SMUGGLED? At least 15 dead Pangolins are found in Bacolod City, Negros Occidental on March 18, 2017.
Photo: John Dale Salazar
Philippines: Dead Pangolins found in Negros Occidental
At least 15 frozen Pangolins with no internal organs are found at the roadside in Bacolod City
By Marchel P. Espina, 18th March 2017;
Residents of a reclaimed area in Bacolod City, Negros Occidental discovered a sack of dead Pangolins (Manis sp.) on Friday, March 17.
Pangolins, or Scaly Anteaters, are considered endangered species that are found in Palawan and other parts of the world.
They are said to be the most illegally traded animal in the world. The Independent reported that there are 8 species of Pangolin that are still in existence in India, China, Southeast Asia, and parts of Africa.
The residents, who are not familiar with the mammals that usually inhabit forests and woodlands, claimed that the 15 Pangolins were frozen and had no internal organs when they were found at the roadside.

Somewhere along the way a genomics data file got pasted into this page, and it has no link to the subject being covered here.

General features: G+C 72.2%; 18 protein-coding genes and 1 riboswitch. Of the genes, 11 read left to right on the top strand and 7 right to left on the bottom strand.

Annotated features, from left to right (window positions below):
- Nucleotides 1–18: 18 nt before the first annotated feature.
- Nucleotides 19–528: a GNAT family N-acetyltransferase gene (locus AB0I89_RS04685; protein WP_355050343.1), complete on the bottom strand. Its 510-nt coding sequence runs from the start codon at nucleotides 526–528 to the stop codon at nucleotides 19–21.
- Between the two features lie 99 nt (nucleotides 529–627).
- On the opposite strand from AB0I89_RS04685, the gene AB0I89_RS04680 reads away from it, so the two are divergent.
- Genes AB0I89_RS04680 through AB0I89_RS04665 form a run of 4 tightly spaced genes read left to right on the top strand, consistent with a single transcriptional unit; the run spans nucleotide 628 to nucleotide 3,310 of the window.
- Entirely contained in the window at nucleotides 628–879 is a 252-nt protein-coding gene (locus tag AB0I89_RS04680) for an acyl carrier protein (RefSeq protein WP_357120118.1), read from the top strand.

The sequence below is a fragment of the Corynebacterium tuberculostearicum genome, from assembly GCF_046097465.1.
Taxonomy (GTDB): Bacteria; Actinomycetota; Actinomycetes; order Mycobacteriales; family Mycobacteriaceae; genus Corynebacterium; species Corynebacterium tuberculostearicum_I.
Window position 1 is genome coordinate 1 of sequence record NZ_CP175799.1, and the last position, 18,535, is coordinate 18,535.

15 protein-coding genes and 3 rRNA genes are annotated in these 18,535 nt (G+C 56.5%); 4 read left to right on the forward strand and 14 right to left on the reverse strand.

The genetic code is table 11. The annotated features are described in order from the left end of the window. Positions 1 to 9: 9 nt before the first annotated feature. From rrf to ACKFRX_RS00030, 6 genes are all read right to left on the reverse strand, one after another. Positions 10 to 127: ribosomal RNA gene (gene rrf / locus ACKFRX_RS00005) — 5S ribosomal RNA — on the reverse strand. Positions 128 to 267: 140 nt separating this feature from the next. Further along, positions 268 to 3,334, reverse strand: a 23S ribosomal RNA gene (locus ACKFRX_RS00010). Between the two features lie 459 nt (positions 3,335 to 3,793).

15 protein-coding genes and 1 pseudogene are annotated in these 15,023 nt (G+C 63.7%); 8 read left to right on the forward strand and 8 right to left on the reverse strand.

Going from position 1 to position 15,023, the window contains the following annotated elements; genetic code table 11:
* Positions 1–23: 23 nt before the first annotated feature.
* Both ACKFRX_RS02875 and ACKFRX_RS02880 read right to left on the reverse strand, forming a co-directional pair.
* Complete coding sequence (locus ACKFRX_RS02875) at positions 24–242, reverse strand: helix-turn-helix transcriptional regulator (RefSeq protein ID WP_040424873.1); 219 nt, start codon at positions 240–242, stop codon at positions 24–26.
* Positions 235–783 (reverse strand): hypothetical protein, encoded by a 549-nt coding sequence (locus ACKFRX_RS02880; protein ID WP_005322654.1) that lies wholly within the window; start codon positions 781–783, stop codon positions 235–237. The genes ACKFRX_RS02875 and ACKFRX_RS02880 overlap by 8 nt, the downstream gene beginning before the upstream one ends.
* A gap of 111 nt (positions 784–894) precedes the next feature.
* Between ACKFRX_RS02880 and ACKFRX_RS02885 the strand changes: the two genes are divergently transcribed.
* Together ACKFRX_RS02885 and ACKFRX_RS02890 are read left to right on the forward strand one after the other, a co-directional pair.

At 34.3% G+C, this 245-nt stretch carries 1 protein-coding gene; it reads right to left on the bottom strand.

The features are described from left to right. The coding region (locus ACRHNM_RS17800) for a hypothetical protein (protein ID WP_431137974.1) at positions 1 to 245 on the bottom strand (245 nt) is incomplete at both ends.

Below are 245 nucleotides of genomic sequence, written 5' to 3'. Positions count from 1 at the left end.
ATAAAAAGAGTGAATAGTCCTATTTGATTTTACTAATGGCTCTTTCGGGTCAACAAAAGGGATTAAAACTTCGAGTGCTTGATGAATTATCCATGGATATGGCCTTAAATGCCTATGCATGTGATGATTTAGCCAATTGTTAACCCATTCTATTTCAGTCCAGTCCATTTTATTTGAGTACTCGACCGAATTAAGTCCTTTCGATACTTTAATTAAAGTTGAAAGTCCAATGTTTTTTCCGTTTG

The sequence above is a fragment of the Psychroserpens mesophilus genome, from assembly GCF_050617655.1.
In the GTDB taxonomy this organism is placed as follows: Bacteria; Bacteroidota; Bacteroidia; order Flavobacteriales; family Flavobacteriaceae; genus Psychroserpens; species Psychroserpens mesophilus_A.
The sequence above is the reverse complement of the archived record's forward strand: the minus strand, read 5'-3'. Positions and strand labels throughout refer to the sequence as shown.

Al Orolfo, director of Department of Environment and Natural Resources in Negros Island Region, said the tissue of the Pangolins will be forwarded to DENR’s Biodiversity Management Bureau for DNA testing to determine if they came from Palawan or Malaysia.
In January, the Philippine Coast Guard intercepted a truck onboard MV St. Francis Xavier of 2GO, that carried smuggled marine species at Pier 4, North Harbor in Manila.
At least 7 boxes containing 60 Pangolins, 13 sacks of Seahorses (Hippocampus sp.), and one box of Sea Dragons (Pipefish) (SubF. Syngnathinae) were recovered in the 10-wheeler truck from Bacolod City.
Authorities, however, suspected that the truck originally came from Palawan.
Meanwhile, in Cauayan town, which is more than 3 hours away from Bacolod City, a dead Sea Turtle was washed ashore in Sitio Mabua in Barangay Poblacion on Thursday, March 16.
The Sea Turtle was already in a state of decomposition when it was discovered by the residents. It also had big cuts on its head and flippers.
These are likely to be Philippine Pangolins (Manis culionensis) from Palawan, although they could also be Sunda Pangolin (Manis javanica), a species not native to the Philippines.